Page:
The turn-based dungeon-crawling RPG, once a Western creation but long ago co-opted by Japanese developers, is a genre that often prides itself in its insular stances. It builds out these worlds and systems for the already-faithful, making anyone attempting to approach it for the first time feel like a, well, stranger.
For the past decade, the team behind Experience Inc. has been the standard-bearer for this approach. It cut its teeth on obscure Wizardry releases before branching out with its own original projects, but all the while, it’s been about delivering more of what die-hard fans want at the expense of, well, basically everything else. Their games aren’t accessible or particularly polished, but they’re incredibly deep and reward huge time investments.
That brings us to Stranger of Sword City, which may be the most concentrated version of this ideal that the company’s ever managed.
Stranger of Sword City sees you crash in a plane on your way to Alaska, somehow ending up in a fantasy land. The idea, I suppose, is that you’re supposed to be this peculiar outsider, because otherwise this plot device doesn’t lead anywhere particularly interesting. It just sets up that you have no idea about any places or people in the game’s world of Escario, then has you rectifying that over many dozens of hours.
It’s a small team, recycling everything that works and changing out only the parts it deems necessary to creating a new and different overall flavor.
If you’ve played Experience’s previous efforts, especially Operation Abyss: New Tokyo Legacy, a lot of the moment-to-moment way of taking that on will feel very familiar. It’s a small team, recycling everything that works and changing out only the parts it deems necessary to creating a new and different overall flavor. Anyone expecting frills took a wrong turn somewhere; you’ll navigate incredibly barebones menus to get into and through the dungeons, because the idea is that you’ll spend an hour or two learning the less-than-ideal ways these work and then spend the remaining hundred-or-whatever hours without any issues. And that’s largely correct for the audience being targeted here.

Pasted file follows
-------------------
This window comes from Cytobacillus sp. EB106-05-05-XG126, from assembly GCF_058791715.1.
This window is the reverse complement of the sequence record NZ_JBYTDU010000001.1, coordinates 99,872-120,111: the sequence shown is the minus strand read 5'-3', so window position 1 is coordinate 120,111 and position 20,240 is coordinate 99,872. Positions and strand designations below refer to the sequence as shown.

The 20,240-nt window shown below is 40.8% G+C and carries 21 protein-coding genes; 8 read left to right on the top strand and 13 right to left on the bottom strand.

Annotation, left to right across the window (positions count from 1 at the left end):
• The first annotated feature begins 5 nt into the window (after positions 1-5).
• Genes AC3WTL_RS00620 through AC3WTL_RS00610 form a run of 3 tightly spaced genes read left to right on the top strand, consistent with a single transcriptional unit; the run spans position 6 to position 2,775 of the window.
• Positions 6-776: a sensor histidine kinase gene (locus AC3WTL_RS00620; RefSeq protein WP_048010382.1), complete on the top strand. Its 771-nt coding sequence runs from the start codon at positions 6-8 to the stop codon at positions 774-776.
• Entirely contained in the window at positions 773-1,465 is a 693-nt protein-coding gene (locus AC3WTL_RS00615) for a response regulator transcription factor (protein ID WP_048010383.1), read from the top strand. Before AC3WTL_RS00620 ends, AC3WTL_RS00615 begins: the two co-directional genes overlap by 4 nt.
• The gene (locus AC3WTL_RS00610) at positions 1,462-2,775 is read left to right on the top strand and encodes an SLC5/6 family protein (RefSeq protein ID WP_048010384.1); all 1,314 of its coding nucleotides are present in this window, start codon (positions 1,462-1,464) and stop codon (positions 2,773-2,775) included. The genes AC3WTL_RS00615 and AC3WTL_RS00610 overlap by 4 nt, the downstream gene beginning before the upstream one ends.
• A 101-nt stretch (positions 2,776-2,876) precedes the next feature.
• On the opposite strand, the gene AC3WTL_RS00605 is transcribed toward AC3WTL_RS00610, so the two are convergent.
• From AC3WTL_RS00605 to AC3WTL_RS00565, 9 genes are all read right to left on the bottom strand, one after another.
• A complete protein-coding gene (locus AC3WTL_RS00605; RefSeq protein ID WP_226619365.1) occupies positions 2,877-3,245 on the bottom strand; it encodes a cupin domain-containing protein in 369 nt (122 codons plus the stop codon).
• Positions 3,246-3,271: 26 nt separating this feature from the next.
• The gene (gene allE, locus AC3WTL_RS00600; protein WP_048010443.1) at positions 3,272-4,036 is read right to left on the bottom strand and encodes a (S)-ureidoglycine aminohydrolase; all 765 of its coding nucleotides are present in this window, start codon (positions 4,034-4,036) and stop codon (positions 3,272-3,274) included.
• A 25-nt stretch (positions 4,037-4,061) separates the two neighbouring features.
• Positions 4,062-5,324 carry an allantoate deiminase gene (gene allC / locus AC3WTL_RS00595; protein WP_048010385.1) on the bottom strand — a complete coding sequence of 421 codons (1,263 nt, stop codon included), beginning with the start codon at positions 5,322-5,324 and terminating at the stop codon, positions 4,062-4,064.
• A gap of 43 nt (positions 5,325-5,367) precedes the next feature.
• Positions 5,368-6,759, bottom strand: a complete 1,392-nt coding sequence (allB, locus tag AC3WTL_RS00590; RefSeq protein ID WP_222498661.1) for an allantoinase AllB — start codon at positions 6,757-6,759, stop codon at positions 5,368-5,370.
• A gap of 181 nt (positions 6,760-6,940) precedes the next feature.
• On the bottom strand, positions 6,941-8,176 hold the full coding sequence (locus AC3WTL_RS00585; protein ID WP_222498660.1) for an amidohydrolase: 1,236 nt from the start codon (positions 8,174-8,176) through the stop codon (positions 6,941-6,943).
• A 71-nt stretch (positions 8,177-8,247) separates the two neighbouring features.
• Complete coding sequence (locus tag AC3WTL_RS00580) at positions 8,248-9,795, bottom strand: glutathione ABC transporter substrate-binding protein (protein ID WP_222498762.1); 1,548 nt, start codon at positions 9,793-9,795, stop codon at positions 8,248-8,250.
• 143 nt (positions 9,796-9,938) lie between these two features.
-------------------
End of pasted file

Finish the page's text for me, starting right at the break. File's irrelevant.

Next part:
The dungeons in the game aren’t exactly designed to be done in one shot; rather, it’s a chip-away-gradually strategy that works best. Saving can only be done in the base, which… well, isn’t the most convenient thing for a portable title, as it’s not so easy to pop out and stop when you need to, but it’s all in the service of making the difficulty as exacting as can be managed. Enemies often sneak in one lucky shot that delivers a surprising knockout to a party member, and though they’re not dead for good the first time this happens, they’ll need to rest up for weeks to recover one of their quite-limited Life Points — usually two or three — or else they’ll be goners the next time.
As a result, you’ll use stick-and-move tactics while you map out areas, and when you feel like you can handle a good fight, you can use the game’s Ambush system. There are rooms within dungeons that let you use Morale points, accrued while delving, to hide and surprise a traveling band of monsters for a chance at a reward of some kind. It’s a shame that normal battles don’t get anything of interest like this, but it can still be fun to devise a plan to lie in wait to snag, say, a new piece of armor for your Knight. Harder enemies often mean better stuff, but again, you’re fragile and anything can happen. (Oh, and don’t expect consumable items to help you: you’ll always have about a fifth of the money you really need at any point in time, and it’s really too important to buy armor and weapons to waste it on anything temporary.)
Your ultimate goal while exploring these dungeons is to defeat “lineage” monsters, the game’s bosses. They’re not just at scripted encounters at the end of dungeons, though, and this is what may interest longtime players most: it tests the bounds of just how to handle these fights. What if you have to wait around for it? What if it seeks you out before you’re ready and you have to keep running? It’s… well, it’s not always fair or nice, but it’s the sort of cutthroat that genre die-hards like to see.
It’s… well, it’s not always fair or nice, but it’s the sort of cutthroat that genre die-hards like to see.
The real aspect of Stranger of Sword City that I think drew most of the attention the game currently holds is the aesthetic, a dark, detailed one by Yoko Tsukamoto. Apparently it didn’t go over quite as well in Japan, as joining it is a lighter, more pastel take from En Okishiji. Or, well, half of one. The environments themselves are static, and really only match Tsukamoto’s work; there’s some real cognitive dissonance when other styles are in play. This gets… a little more muddled still when you factor in the character creation. All portraits, in both of these styles and also about a dozen others, are options when making a new party member. To keep the game’s aesthetic intact, your options will be limited to only a fraction of the choices, but nevertheless it’s our recommendation: so much of this game’s appeal is about its look, and that’s ruined when it’s not consistent.
Stranger of Sword City is a long, arduous trek that doles its rewards out sparsely and entices you to do the whole thing over again to explore the other paths in the game’s light-vs.-dark skill system and see the various endings. It’s not the sort of game to check out for a few hours, or an entry into the genre as a whole. What it is, though, is an old-school experience wrapped in a package that’s very nice-looking as long as you color within the aesthetic lines. There are some who are ready for exactly that, and you likely know who you are.